You want to start a business or recently started one, but you want to do it the right way. Why? Well, because you want to run your business the right way and doing legal right is part of that. And, because you want to protect your personal assets. And your business assets. And, ultimately, you want peace of mind. Follow these steps below or use Drafted Legal’s templates, LLC, and Business Law 101 to get that peace of mind knowing that you can protect what you are creating.
Step 1: Choose your business name
It’s important to pick a name that you can stick with and protect. Two objectives here: First, make sure you aren’t infringing on someone else’s protected name. Second, pick a name that is ripe for protection. The more distinctive, the better.
This is one of the “fun” legal areas. Most people don’t realize that it’s a legal area, but, believe me, it is. I’ve been hired many times in disputes over trademark infringement (and even in cases with a single person business, so no matter your size, you are not immune to this one).
Action Steps: research these resources to make sure you are not infringing on someone else:
- United States Patent and Trademark Office. www.uspto.gov – use their search tools to look for your name. There are a lot of lookalikes out there so be sure to type in the address above and navigate from there.
- Domain name – look it up. If the domain is taken, you might want to rethink your name.
- Secretary of State. This is where LLCs, Corporations, DBAs, etc. register. Type in your state and SOS [e.g. “California secretary of state entity search”].
- Hashtags and social media handles.
For more information on how to decide whether your name is available, I’ll teach you how to interpret these findings and pick a name that gives you maximum protection in Business Law 101 Course.
Step 2: Choose an entity (LLC time!)
If you aren’t in a business entity, then that lease you sign or that contract you agreed to, that’s all on you, personally. Your goal is to make sure that any debts or obligations are taken on by the business and not you personally. If you fail to utilize entities, businesses and individuals and get judgments against you as an individual (which means most of your assets are vulnerable). This can prevent you from being able to borrow money and even impact your credit.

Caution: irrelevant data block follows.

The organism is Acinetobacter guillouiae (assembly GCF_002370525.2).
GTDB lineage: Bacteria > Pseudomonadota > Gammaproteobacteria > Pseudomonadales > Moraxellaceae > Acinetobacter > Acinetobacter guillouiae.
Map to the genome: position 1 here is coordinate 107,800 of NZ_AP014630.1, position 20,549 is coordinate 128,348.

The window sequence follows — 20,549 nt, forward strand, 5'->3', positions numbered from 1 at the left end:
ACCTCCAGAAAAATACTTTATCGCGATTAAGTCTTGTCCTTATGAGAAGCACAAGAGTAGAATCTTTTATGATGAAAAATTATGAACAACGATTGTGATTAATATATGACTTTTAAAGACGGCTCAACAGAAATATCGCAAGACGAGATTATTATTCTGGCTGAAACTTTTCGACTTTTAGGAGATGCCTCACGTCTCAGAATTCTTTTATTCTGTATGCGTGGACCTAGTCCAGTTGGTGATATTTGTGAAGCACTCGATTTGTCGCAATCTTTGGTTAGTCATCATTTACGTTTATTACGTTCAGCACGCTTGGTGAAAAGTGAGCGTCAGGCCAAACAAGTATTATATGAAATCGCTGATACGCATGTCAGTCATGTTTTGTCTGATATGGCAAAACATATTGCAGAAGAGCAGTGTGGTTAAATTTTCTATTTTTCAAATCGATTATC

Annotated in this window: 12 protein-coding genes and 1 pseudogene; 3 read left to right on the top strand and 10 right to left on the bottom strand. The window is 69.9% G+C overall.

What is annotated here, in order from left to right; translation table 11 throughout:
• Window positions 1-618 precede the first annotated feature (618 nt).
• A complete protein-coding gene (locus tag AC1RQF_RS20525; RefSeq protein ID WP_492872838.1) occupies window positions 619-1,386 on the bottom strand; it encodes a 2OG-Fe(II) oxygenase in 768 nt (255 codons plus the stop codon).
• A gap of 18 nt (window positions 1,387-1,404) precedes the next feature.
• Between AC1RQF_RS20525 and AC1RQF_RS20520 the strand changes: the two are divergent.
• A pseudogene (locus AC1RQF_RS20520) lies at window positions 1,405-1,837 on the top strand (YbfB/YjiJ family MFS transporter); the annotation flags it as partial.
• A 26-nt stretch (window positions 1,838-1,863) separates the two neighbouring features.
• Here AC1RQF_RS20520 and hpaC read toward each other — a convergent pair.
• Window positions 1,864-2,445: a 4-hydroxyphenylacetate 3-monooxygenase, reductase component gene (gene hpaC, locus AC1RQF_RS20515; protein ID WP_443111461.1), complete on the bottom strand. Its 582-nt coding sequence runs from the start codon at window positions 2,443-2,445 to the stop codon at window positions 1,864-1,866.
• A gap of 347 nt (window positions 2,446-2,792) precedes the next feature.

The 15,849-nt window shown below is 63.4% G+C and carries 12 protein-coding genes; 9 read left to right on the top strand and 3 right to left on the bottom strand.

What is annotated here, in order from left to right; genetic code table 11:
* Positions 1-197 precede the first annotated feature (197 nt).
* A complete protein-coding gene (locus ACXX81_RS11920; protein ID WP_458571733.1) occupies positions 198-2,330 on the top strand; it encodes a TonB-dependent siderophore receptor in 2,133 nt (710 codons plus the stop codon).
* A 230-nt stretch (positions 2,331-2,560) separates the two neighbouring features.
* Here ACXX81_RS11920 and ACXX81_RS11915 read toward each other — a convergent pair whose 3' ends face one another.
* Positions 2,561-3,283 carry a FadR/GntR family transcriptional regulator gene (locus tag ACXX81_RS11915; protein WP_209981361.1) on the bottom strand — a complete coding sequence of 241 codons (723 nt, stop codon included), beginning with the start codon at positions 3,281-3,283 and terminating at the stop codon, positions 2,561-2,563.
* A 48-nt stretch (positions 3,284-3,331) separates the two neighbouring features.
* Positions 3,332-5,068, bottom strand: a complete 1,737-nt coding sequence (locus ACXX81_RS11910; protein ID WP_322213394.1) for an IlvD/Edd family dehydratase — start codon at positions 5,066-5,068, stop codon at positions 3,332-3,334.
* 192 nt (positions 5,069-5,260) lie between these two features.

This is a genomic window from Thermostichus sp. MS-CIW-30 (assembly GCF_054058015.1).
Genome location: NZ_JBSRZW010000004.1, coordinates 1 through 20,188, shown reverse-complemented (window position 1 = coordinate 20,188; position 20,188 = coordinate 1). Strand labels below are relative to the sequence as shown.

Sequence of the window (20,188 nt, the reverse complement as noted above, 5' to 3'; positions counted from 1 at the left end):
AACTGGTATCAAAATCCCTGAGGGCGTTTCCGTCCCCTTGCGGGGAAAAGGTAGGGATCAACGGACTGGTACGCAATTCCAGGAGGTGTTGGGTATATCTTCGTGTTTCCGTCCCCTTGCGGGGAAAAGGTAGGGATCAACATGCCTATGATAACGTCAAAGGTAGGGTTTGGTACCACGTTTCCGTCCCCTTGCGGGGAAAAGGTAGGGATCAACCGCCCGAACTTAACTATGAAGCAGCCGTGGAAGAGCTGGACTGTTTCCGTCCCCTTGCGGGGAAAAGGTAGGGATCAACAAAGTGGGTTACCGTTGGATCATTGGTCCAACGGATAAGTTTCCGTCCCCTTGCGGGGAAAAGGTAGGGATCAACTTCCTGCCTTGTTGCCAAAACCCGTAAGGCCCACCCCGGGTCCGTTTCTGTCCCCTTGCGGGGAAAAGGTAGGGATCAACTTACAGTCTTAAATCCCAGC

This is not what you want. Instead, you want the protection of a business entity. It’s important to make all of these debts, contracts, and obligations that of your entity, and not you, personally. In other words, ABC, LLC should owe that business money, not you.
We’re all used to hearing about the LLC and the S Corp. What’s the difference? Which one is better?
Good news – you don’t have to choose! You can be an LLC and get the tax advantages of the S Corp. In fact, that is how my law firm is set up.
Step 3: Get a bank account
Now that you have a business name and an LLC, you need to get a separate bank account. Here’s what you need to take to your bank:
- Personal ID
- EIN (Employee Identification Number, a tax ID number you get from the IRS; see below for how to apply)
- Entity paperwork. Depending on the bank, you may need a certificate of existence for an LLC and/or other paperwork documenting who has authority on the account.
We always recommend local banks as they tend to be easier to work with in terms of lending early on to a growing business, but most any bank will be able to service your needs. Contact them ahead of time to make sure you have everything they want.